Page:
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  1. Stephen Morris1,
  2. Claire Rivett2
  1. 1 Central Manchester University Hospitals NHS Foundation Trust
  2. 2 Claire Rivett Newcastle Upon Tyne Hospitals NHS Foundation Trust


    Background Prescribing errors are a major contributing factor to many medication errors and therefore are at the forefront of strategies to reduce errors and improve patient safety.1 Many paediatric intensive care units have attempted to implement “Zero Tolerance Prescribing” to improve standards of prescribing. However the enforcement of these standards can be difficult and time consuming with varied success.2

    Aims The aim of this project was to reduce prescribing errors by adapting a previous study3 that had developed a novel way of analysing, interpreting and publishing prescribing audit data. This would allow us to promote an educational approach to our prescribing audits and allow us to provide constructive feedback and learning points for all prescribers on the unit. The main element would be to use a spreadsheet to automate this process to reduce the time required to produce the reports.

    Methods Prescriptions were assessed over a 2 week period according to local “Zero Tolerance” standards. An Excel spreadsheet was designed to provide individual feedback forms for prescribers. This contained data such as error rates and types, examples of specific errors and anonymous results from other prescribers for comparison. Additional reports were also generated to create posters that could be displayed around the unit and discussed at clinical governance meetings. This cycle was repeated after approximately 1 month.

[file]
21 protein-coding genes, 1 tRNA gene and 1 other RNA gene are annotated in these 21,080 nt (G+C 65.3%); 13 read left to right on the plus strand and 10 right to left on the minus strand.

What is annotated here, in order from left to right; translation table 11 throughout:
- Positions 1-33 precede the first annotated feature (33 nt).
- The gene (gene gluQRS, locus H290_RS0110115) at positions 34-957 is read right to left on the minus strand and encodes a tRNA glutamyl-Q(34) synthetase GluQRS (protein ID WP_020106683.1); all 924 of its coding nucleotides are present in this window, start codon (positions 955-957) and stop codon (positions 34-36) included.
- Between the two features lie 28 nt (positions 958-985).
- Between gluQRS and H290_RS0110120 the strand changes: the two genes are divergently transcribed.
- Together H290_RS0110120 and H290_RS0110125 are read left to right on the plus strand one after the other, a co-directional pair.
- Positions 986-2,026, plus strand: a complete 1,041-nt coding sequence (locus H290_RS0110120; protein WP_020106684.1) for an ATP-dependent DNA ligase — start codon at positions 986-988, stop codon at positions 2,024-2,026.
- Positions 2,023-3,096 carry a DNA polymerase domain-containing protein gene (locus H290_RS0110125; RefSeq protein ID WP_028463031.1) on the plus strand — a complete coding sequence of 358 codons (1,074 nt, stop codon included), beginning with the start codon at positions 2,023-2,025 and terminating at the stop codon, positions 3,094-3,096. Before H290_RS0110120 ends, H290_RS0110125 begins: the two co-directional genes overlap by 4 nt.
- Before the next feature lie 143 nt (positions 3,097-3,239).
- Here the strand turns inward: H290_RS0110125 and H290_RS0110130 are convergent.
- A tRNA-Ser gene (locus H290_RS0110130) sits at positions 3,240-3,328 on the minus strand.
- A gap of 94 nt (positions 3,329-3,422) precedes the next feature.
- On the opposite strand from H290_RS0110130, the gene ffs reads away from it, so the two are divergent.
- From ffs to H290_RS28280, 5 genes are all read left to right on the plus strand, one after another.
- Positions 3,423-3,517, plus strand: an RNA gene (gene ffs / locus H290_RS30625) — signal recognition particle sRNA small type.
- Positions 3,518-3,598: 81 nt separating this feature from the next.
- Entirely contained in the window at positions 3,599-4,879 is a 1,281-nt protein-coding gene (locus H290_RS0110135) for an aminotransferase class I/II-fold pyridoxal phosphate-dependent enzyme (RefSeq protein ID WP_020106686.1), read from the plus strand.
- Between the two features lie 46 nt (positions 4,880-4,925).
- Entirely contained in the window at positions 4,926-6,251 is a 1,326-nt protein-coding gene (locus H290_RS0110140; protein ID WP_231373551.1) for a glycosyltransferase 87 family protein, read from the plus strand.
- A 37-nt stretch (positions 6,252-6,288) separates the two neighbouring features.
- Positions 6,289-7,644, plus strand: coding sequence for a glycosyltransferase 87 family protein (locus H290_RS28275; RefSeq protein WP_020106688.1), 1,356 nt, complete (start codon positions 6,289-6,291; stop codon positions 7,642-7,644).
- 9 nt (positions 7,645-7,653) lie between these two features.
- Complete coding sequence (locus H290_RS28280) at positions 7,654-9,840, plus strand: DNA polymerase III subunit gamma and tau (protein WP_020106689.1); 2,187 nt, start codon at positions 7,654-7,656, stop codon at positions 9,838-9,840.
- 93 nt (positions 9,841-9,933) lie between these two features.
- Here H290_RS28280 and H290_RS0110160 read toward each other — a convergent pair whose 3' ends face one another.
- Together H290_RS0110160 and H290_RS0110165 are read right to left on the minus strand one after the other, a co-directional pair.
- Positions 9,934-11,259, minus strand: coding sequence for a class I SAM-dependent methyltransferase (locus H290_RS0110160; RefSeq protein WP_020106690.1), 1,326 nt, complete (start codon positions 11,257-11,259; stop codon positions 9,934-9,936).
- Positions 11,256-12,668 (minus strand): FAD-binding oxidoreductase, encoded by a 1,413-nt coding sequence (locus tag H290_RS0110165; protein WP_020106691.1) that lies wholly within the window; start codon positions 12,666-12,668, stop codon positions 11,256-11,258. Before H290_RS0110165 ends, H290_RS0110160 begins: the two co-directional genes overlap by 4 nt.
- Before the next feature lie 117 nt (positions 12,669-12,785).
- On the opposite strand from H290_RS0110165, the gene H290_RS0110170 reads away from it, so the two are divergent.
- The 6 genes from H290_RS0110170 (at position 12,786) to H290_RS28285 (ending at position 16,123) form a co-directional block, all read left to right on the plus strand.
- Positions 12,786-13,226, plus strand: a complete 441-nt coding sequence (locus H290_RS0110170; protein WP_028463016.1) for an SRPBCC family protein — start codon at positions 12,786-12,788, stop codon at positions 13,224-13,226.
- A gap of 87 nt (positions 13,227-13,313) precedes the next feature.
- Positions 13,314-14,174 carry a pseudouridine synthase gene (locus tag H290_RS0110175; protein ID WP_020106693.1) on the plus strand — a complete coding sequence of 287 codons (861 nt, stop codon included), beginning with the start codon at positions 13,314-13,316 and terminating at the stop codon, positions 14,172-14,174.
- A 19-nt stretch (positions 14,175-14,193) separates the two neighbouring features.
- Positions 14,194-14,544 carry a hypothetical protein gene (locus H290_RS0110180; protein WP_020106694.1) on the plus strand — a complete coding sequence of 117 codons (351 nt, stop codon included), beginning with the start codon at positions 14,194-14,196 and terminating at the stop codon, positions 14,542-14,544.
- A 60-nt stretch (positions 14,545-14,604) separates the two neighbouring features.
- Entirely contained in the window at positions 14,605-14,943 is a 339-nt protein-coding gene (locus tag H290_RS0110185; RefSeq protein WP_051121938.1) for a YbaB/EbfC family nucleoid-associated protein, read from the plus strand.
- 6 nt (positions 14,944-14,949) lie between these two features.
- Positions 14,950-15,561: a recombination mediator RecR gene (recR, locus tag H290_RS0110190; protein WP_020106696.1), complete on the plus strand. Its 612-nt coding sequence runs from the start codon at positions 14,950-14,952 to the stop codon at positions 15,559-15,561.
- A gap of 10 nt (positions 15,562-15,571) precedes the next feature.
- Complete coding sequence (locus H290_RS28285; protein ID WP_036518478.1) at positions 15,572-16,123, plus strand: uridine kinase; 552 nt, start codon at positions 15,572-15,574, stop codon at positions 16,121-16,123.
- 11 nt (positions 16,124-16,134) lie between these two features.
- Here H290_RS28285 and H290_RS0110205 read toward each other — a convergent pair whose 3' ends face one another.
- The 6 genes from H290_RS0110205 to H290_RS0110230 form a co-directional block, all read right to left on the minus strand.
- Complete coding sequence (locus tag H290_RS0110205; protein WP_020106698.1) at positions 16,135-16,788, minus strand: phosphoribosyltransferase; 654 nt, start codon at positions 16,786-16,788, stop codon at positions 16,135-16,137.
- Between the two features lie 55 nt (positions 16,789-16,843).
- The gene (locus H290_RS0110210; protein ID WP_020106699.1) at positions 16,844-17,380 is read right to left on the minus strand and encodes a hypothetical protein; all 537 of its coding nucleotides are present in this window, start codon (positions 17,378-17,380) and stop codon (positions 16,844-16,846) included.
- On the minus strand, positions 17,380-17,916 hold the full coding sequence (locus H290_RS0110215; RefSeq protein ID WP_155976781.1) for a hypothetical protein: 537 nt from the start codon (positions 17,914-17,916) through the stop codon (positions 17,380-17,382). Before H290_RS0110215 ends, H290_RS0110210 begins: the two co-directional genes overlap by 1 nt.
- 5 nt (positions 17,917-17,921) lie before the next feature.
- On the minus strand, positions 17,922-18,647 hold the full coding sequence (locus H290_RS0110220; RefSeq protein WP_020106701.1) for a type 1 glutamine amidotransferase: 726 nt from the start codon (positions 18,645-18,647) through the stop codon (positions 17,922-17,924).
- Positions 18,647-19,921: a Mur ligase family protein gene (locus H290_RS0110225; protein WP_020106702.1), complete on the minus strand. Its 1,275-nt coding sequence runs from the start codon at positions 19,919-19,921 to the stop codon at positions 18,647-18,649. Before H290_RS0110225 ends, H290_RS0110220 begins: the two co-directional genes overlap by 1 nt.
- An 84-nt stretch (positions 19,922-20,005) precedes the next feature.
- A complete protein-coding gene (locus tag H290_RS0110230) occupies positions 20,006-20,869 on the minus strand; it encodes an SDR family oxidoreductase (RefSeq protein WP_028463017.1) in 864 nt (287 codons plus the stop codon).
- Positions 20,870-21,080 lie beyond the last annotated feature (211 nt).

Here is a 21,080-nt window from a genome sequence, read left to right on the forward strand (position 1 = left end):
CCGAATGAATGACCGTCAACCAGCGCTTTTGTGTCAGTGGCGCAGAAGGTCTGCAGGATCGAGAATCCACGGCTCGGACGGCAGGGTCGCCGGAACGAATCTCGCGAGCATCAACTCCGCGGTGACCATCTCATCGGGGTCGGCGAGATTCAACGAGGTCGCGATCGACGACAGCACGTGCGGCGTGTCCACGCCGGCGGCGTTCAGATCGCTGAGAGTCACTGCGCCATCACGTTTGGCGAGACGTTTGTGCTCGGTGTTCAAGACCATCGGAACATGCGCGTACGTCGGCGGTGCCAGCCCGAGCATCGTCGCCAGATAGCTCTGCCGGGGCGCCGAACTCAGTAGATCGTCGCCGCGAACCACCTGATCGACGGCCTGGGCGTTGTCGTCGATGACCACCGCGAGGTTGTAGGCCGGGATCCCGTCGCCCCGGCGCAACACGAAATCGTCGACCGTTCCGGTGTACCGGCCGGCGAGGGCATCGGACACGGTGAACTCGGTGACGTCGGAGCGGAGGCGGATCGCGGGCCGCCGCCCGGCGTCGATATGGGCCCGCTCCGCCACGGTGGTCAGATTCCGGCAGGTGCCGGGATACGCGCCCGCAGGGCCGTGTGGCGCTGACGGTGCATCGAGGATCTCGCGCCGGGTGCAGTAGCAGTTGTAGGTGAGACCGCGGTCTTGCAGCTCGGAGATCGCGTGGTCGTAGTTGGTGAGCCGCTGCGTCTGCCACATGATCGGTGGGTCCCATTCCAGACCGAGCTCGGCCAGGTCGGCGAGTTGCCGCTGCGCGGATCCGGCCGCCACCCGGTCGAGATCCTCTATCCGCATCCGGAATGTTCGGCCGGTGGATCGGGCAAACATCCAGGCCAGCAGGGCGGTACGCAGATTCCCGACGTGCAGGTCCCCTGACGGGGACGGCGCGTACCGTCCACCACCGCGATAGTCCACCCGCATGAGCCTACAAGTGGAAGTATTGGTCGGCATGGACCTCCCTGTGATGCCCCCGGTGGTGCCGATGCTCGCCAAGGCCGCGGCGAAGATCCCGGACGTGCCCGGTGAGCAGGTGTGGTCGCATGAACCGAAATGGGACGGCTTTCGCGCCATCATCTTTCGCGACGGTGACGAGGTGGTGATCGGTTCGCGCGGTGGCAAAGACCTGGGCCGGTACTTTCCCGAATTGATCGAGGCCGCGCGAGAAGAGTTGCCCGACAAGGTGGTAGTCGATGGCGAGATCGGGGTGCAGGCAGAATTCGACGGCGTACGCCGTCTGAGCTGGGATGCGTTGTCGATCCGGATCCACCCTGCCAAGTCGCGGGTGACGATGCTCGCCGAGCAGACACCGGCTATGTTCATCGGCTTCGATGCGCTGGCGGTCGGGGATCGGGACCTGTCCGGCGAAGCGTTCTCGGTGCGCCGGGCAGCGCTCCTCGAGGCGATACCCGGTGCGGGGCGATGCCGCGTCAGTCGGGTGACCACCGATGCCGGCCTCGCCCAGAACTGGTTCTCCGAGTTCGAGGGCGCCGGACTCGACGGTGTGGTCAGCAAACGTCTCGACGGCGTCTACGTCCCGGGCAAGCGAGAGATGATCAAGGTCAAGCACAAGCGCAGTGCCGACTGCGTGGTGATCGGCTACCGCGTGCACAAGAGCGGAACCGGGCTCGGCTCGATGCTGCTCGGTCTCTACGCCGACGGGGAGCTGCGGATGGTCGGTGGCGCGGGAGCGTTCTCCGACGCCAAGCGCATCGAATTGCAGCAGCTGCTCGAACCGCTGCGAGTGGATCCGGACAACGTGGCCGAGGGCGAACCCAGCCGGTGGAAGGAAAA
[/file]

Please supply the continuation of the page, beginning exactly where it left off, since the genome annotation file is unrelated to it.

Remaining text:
Results In total 376 and 275 prescription were assessed in each cycle. The overall unit mean error rate remained consistent between the two cycles at 12.5% and 13.0% respectively. In prescribers who prescribed at least 5 items in both cycles (n=7), there was a decrease in error rate over 5.9% from cycle 1 (M=15.3, SD=14.6) compared with cycle 2 (M=9.4 SD=7.3); t(6)=1.1710 p=0.29 although this was not statistically significant using a paired t-test.

    Conclusion The audits that we completed did not show any reduction in mean error rate. However, when we looked more closely at the data we had gathered, it was noticeable that there was a reduction when comparing individuals between each cycle. This demonstrated that our system of feedback for prescribers did lead to changes in practice and improvements.

    The main limitation of our method was the lack data for each prescriber and that prescribers had varied total prescribing volume that resulted in easily skewed data.

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